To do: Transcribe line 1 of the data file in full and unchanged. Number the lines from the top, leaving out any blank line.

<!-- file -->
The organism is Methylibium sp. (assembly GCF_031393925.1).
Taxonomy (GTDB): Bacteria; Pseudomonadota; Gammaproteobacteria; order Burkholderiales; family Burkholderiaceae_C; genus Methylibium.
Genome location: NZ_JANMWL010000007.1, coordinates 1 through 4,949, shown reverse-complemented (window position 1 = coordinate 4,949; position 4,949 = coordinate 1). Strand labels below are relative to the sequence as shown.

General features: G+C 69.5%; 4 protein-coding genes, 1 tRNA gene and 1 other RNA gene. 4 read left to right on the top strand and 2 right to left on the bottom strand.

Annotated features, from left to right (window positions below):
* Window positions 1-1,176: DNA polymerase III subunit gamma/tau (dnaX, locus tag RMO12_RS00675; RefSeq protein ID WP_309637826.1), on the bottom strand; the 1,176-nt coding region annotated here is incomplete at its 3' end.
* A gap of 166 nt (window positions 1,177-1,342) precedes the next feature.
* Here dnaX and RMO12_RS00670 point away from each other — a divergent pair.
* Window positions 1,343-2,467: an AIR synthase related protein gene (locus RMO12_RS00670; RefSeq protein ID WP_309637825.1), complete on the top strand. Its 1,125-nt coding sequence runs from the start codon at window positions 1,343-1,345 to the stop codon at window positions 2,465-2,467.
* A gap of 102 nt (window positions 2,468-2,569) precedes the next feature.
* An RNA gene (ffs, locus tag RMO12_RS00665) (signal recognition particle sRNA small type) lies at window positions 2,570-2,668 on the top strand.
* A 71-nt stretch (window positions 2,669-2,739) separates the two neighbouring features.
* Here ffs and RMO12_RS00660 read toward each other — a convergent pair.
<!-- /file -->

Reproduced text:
The organism is Methylibium sp. (assembly GCF_031393925.1).